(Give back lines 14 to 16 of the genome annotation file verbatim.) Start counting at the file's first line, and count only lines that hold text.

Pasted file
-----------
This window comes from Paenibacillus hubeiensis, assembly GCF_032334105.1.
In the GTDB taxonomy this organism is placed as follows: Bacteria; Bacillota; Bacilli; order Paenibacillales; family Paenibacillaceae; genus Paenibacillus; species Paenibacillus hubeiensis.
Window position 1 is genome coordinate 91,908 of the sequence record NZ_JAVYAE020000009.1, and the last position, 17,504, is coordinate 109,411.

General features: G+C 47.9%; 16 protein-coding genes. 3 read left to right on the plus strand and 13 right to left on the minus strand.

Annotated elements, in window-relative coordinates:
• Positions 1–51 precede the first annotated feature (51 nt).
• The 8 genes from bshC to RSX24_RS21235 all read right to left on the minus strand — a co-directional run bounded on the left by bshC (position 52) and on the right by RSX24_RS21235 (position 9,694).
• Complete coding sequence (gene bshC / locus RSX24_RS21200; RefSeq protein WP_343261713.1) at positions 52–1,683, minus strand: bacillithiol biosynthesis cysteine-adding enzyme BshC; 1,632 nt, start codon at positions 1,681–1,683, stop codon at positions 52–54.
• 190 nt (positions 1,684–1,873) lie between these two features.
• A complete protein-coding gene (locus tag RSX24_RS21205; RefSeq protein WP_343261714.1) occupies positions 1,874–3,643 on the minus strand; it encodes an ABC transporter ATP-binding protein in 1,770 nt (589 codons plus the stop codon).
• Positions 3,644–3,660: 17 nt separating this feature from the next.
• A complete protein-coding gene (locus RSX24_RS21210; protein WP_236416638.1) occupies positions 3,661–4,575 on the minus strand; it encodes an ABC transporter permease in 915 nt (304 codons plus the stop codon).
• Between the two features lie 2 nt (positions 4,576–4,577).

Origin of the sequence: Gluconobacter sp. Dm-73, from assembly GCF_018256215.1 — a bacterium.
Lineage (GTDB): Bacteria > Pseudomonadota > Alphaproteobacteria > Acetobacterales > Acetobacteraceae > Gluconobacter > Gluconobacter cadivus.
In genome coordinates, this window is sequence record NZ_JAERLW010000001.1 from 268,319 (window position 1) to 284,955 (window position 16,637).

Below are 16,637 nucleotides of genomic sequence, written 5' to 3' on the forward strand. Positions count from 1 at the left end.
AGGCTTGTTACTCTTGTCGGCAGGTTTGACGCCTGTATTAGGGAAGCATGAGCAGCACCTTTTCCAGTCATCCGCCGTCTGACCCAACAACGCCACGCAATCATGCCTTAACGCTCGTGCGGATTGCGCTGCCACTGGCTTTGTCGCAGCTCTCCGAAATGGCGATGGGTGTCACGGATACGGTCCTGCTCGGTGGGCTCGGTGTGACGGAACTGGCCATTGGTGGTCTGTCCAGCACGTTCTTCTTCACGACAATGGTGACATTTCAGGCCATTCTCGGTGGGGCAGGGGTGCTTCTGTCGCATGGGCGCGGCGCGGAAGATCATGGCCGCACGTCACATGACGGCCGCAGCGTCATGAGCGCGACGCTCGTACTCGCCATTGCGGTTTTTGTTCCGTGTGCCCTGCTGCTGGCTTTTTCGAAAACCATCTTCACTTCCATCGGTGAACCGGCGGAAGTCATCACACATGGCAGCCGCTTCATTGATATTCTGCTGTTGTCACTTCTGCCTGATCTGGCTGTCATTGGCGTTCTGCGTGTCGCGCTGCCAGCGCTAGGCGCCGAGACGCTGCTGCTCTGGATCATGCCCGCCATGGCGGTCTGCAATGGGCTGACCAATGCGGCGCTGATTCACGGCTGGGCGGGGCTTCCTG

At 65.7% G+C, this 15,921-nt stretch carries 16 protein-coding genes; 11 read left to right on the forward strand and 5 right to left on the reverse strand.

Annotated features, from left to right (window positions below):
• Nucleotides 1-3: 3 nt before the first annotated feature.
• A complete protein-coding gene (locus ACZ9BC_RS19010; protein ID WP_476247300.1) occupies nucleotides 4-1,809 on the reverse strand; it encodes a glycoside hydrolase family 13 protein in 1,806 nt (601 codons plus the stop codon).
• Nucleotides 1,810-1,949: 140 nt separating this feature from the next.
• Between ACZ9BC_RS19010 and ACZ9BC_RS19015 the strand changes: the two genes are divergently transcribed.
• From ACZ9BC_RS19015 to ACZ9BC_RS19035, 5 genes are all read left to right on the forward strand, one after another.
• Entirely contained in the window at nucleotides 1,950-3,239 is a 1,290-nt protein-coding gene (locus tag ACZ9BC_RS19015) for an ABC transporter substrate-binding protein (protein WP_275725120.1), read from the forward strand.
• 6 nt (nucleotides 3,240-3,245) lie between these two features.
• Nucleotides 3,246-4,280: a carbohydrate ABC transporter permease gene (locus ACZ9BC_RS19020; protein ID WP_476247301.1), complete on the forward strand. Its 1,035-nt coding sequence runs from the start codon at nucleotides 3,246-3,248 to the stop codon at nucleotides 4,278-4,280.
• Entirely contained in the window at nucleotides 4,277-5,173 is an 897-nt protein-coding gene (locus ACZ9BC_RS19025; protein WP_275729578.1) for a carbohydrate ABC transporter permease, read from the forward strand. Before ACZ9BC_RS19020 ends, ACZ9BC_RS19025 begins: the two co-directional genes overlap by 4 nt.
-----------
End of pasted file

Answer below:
Origin of the sequence: Gluconobacter sp. Dm-73, from assembly GCF_018256215.1 — a bacterium.
Lineage (GTDB): Bacteria > Pseudomonadota > Alphaproteobacteria > Acetobacterales > Acetobacteraceae > Gluconobacter > Gluconobacter cadivus.
In genome coordinates, this window is sequence record NZ_JAERLW010000001.1 from 268,319 (window position 1) to 284,955 (window position 16,637).